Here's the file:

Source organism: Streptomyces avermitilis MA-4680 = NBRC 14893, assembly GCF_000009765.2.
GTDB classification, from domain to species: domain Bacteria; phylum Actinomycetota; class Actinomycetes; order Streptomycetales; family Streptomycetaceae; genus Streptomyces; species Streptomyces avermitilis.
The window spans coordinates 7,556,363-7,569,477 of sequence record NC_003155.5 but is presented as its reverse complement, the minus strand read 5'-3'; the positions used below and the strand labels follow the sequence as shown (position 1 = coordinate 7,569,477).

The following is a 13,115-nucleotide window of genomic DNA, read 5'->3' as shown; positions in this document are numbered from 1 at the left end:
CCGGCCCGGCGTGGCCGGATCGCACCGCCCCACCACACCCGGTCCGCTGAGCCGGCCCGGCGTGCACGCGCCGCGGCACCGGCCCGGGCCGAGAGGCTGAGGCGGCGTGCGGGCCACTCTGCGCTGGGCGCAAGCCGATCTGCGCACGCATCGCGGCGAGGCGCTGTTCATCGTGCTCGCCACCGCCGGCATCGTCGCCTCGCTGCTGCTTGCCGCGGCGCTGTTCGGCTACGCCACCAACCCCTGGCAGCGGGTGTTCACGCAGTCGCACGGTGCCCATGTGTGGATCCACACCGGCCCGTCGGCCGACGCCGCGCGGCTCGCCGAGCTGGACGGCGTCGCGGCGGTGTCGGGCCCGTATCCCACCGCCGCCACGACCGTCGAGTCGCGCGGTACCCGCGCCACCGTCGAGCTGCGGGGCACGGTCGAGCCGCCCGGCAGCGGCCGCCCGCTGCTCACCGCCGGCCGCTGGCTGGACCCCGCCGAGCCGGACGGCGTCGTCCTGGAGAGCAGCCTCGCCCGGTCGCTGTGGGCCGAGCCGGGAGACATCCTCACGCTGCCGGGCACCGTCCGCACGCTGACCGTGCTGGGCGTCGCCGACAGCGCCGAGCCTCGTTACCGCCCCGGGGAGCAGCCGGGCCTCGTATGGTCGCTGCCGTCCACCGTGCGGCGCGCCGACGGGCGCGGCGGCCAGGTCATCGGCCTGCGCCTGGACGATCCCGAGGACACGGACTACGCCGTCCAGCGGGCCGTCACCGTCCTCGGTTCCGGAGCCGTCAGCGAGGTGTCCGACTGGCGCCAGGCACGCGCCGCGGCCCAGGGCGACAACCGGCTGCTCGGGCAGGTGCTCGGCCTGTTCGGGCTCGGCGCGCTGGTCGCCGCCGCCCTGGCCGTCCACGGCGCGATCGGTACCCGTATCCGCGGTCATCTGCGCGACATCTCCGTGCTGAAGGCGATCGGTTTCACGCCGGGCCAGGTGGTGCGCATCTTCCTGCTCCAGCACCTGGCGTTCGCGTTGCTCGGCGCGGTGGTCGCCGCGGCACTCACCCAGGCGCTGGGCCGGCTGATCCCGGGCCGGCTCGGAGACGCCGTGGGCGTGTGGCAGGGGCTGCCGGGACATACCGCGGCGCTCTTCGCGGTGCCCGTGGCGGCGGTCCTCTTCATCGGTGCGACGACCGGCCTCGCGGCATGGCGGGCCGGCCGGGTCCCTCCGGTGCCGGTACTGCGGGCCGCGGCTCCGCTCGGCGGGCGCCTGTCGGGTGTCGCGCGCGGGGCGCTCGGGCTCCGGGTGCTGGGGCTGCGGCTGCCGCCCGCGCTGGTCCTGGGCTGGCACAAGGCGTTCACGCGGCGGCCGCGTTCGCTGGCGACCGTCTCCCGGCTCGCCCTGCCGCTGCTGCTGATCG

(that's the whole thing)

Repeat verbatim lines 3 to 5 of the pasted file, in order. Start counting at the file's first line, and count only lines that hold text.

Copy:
The window spans coordinates 7,556,363-7,569,477 of sequence record NC_003155.5 but is presented as its reverse complement, the minus strand read 5'-3'; the positions used below and the strand labels follow the sequence as shown (position 1 = coordinate 7,569,477).

The following is a 13,115-nucleotide window of genomic DNA, read 5'->3' as shown; positions in this document are numbered from 1 at the left end:
CCGGCCCGGCGTGGCCGGATCGCACCGCCCCACCACACCCGGTCCGCTGAGCCGGCCCGGCGTGCACGCGCCGCGGCACCGGCCCGGGCCGAGAGGCTGAGGCGGCGTGCGGGCCACTCTGCGCTGGGCGCAAGCCGATCTGCGCACGCATCGCGGCGAGGCGCTGTTCATCGTGCTCGCCACCGCCGGCATCGTCGCCTCGCTGCTGCTTGCCGCGGCGCTGTTCGGCTACGCCACCAACCCCTGGCAGCGGGTGTTCACGCAGTCGCACGGTGCCCATGTGTGGATCCACACCGGCCCGTCGGCCGACGCCGCGCGGCTCGCCGAGCTGGACGGCGTCGCGGCGGTGTCGGGCCCGTATCCCACCGCCGCCACGACCGTCGAGTCGCGCGGTACCCGCGCCACCGTCGAGCTGCGGGGCACGGTCGAGCCGCCCGGCAGCGGCCGCCCGCTGCTCACCGCCGGCCGCTGGCTGGACCCCGCCGAGCCGGACGGCGTCGTCCTGGAGAGCAGCCTCGCCCGGTCGCTGTGGGCCGAGCCGGGAGACATCCTCACGCTGCCGGGCACCGTCCGCACGCTGACCGTGCTGGGCGTCGCCGACAGCGCCGAGCCTCGTTACCGCCCCGGGGAGCAGCCGGGCCTCGTATGGTCGCTGCCGTCCACCGTGCGGCGCGCCGACGGGCGCGGCGGCCAGGTCATCGGCCTGCGCCTGGACGATCCCGAGGACACGGACTACGCCGTCCAGCGGGCCGTCACCGTCCTCGGTTCCGGAGCCGTCAGCGAGGTGTCCGACTGGCGCCAGGCACGCGCCGCGGCCCAGGGCGACAACCGGCTGCTCGGGCAGGTGCTCGGCCTGTTCGGGCTCGGCGCGCTGGTCGCCGCCGCCCTGGCCGTCCACGGCGCGATCGGTACCCGTATCCGCGGTCATCTGCGCGACATCTCCGTGCTGAAGGCGATCGGTTTCACGCCGGGCCAGGTGGTGCGCATCTTCCTGCTCCAGCACCTGGCGTTCGCGTTGCTCGGCGCGGTGGTCGCCGCGGCACTCACCCAGGCGCTGGGCCGGCTGATCCCGGGCCGGCTCGGAGACGCCGTGGGCGTGTGGCAGGGGCTGCCGGGACATACCGCGGCGCTCTTCGCGGTGCCCGTGGCGGCGGTCCTCTTCATCGGTGCGACGACCGGCCTCGCGGCATGGCGGGCCGGCCGGGTCCCTCCGGTGCCGGTACTGCGGGCCGCGGCTCCGCTCGGCGGGCGCCTGTCGGGTGTCGCGCGCGGGGCGCTCGGGCTCCGGGTGCTGGGGCTGCGGCTGCCGCCCGCGCTGGTCCTGGGCTGGCACAAGGCGTTCACGCGGCGGCCGCGTTCGCTGGCGACCGTCTCCCGGCTCGCCCTGCCGCTGCTGCTGATCG